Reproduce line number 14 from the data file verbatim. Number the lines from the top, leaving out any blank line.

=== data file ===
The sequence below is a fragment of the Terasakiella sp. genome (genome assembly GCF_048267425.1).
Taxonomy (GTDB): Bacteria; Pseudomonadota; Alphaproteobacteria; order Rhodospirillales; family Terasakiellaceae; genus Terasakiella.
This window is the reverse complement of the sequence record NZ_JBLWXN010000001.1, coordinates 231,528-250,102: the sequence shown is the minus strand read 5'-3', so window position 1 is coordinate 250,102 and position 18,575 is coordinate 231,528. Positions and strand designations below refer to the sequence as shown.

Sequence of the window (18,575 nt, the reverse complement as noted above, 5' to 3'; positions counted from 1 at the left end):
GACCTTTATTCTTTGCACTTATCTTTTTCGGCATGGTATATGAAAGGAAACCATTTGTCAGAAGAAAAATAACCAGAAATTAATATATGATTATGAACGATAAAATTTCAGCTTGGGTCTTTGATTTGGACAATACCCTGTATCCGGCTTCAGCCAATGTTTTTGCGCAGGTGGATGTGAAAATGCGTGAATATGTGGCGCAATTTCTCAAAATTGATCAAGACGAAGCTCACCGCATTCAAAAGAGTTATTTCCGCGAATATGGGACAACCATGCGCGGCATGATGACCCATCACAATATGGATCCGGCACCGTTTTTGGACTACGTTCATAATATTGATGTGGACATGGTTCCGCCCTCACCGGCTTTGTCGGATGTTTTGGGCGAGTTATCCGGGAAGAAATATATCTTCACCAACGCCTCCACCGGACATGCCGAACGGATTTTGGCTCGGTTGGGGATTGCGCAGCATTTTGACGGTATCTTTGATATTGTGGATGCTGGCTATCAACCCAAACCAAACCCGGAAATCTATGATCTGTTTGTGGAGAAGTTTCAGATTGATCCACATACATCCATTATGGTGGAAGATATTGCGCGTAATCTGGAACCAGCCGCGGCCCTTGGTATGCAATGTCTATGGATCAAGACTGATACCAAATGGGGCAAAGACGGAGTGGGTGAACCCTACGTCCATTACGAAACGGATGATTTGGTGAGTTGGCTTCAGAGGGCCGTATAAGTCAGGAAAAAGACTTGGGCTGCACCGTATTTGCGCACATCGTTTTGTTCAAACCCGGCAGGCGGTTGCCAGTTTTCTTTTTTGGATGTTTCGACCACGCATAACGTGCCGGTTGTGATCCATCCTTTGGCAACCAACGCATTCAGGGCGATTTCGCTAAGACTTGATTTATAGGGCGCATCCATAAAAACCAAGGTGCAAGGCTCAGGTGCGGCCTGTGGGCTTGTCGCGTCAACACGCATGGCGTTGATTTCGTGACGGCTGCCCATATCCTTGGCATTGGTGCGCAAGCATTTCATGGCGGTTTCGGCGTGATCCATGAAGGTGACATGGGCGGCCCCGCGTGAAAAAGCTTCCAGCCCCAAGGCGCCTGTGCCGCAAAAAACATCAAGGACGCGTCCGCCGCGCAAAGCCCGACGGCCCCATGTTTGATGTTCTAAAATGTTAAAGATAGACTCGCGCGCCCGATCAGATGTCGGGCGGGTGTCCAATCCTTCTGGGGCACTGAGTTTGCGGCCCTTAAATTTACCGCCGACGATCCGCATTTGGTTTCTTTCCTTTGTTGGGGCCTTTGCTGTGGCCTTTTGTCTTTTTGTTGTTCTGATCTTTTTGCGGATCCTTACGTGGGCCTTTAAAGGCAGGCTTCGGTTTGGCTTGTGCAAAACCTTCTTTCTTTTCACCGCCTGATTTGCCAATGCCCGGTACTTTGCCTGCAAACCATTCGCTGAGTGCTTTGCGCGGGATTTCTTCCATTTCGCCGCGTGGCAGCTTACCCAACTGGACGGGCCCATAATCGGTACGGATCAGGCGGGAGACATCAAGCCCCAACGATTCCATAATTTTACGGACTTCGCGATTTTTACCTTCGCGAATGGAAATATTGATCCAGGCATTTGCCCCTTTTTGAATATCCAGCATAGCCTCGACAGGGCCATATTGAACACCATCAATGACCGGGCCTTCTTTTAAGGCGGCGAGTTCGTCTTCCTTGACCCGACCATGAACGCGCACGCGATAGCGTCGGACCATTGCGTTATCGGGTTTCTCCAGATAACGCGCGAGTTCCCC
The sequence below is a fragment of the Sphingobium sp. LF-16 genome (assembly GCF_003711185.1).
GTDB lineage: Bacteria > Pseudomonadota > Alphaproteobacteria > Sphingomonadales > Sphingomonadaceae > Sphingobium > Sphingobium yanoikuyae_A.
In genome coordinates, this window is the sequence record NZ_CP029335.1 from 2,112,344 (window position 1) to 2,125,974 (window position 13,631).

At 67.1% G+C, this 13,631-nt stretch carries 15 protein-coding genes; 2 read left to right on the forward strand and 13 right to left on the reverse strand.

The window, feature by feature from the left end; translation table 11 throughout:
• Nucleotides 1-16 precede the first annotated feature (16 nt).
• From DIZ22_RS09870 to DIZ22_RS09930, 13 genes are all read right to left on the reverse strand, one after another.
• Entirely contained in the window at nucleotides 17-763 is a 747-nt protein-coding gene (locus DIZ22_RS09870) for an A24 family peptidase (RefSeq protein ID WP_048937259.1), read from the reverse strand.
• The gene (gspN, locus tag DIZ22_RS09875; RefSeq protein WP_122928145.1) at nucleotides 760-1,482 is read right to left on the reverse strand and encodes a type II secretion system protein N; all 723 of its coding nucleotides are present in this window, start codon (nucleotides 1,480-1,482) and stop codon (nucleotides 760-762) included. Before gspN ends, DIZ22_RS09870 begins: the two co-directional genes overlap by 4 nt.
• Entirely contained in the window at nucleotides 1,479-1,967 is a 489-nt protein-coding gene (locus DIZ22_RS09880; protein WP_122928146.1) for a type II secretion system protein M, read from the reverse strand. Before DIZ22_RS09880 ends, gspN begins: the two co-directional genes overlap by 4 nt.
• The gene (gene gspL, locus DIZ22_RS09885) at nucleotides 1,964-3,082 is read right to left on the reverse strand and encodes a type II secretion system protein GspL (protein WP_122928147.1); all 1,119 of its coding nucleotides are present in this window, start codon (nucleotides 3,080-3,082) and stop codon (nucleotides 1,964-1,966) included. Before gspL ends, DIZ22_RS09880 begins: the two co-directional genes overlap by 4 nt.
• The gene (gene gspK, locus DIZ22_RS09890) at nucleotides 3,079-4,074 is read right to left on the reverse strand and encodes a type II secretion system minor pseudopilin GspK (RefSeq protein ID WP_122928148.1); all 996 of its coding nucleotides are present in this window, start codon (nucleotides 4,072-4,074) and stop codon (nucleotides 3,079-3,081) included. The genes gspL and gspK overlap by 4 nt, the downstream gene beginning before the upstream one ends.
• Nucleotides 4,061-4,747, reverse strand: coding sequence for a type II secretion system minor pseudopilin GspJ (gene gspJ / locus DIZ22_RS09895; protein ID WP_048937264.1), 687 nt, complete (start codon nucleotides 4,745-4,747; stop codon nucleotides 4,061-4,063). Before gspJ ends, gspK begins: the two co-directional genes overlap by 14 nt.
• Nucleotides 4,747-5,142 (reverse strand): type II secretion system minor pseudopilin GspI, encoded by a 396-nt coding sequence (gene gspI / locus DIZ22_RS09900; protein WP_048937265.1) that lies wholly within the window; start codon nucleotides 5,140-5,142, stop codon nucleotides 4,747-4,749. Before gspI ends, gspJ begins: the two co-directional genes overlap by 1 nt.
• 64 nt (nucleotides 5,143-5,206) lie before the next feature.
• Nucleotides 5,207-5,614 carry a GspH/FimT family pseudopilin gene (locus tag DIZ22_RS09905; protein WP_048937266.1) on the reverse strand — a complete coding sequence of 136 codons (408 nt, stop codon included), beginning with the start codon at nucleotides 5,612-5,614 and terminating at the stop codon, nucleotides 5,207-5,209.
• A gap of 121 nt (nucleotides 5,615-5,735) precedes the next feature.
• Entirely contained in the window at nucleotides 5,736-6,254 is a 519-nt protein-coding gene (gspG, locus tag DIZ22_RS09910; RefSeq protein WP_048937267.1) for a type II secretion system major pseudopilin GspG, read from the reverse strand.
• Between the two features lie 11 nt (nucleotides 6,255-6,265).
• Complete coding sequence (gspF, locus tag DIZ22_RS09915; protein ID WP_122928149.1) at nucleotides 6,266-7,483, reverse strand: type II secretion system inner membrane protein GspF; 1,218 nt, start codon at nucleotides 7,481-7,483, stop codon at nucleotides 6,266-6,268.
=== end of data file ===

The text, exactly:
• The gene (gspN, locus tag DIZ22_RS09875; RefSeq protein WP_122928145.1) at nucleotides 760-1,482 is read right to left on the reverse strand and encodes a type II secretion system protein N; all 723 of its coding nucleotides are present in this window, start codon (nucleotides 1,480-1,482) and stop codon (nucleotides 760-762) included. Before gspN ends, DIZ22_RS09870 begins: the two co-directional genes overlap by 4 nt.